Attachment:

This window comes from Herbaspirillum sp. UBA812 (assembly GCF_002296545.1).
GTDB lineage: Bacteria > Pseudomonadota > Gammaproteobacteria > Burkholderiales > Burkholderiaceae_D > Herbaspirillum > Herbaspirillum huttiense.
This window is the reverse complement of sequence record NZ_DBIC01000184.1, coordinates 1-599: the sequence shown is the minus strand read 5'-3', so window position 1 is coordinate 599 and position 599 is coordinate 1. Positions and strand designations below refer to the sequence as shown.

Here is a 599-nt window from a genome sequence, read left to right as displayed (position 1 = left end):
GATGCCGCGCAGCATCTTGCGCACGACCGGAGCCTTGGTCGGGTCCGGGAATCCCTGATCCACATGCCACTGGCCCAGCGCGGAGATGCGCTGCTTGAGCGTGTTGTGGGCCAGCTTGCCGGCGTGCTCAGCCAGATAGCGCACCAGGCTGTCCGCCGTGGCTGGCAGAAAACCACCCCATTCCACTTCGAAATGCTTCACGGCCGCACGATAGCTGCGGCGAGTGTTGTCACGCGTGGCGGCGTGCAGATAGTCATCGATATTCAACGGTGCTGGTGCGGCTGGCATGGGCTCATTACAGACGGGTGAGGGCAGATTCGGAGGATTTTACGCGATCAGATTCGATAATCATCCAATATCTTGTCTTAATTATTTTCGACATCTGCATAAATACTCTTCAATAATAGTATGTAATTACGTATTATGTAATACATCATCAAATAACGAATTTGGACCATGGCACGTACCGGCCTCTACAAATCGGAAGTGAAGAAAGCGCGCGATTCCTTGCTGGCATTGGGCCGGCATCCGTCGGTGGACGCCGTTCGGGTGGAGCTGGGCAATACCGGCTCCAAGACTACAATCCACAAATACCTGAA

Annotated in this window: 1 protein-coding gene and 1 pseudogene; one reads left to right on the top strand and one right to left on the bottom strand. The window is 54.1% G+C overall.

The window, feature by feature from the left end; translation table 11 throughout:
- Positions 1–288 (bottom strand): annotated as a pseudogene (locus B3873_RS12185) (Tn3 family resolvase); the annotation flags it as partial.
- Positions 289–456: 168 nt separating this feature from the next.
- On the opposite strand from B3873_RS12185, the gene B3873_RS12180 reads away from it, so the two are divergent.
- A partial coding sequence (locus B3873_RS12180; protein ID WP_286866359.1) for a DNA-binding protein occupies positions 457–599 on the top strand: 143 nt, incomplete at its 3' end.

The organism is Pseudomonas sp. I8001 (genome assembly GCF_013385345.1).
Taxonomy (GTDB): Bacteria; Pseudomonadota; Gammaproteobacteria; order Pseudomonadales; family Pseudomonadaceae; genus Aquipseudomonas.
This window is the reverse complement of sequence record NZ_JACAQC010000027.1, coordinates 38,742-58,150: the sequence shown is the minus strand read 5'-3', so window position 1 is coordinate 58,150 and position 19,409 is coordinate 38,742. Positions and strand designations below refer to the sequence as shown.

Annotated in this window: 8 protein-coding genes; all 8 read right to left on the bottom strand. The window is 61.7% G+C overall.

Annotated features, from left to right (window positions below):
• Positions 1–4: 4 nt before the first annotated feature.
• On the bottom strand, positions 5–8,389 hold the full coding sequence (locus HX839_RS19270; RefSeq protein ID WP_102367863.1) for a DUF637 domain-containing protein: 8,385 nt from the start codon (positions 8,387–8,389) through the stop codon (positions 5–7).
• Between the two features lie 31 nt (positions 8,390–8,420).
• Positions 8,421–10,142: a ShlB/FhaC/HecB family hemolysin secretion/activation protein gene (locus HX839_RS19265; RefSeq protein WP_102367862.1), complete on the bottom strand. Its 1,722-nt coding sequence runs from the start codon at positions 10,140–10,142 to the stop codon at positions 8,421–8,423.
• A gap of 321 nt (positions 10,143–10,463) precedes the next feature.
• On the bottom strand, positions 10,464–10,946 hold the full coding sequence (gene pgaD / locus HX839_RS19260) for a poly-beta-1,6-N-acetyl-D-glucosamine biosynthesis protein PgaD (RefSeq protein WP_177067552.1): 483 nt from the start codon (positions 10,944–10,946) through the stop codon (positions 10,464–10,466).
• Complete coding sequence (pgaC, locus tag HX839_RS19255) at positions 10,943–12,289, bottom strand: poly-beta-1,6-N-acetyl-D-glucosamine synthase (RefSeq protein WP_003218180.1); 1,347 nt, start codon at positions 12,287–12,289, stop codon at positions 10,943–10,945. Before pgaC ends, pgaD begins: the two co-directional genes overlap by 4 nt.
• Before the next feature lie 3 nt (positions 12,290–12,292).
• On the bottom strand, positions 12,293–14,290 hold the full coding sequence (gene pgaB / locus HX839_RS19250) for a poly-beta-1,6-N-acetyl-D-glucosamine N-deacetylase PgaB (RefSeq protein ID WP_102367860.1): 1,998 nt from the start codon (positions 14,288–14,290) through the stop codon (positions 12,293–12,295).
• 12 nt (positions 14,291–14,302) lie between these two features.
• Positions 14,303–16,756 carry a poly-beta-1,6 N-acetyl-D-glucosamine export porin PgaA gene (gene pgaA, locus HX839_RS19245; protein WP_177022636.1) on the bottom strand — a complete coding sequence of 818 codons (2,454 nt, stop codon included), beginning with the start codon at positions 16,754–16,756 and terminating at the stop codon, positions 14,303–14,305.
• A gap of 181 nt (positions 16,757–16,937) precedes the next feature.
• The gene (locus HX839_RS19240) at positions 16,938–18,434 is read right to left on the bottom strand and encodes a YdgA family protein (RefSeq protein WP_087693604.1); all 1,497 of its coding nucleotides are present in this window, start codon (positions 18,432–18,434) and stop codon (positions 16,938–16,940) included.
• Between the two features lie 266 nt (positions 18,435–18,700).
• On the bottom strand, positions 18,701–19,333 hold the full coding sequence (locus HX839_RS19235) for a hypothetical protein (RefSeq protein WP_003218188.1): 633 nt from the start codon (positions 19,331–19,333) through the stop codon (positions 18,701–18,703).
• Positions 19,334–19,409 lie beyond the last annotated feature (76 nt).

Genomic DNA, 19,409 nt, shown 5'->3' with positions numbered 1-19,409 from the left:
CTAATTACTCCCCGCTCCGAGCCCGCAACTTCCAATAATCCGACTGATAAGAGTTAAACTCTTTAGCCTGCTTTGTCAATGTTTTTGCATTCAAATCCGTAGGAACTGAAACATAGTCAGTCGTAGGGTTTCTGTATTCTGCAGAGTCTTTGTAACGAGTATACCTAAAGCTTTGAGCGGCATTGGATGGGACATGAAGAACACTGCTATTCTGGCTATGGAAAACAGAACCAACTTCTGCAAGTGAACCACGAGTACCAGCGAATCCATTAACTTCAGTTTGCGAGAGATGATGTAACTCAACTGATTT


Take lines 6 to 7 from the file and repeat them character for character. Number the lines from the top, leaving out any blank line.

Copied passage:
Annotated in this window: 1 protein-coding gene and 1 pseudogene; one reads left to right on the top strand and one right to left on the bottom strand. The window is 54.1% G+C overall.

The window, feature by feature from the left end; translation table 11 throughout: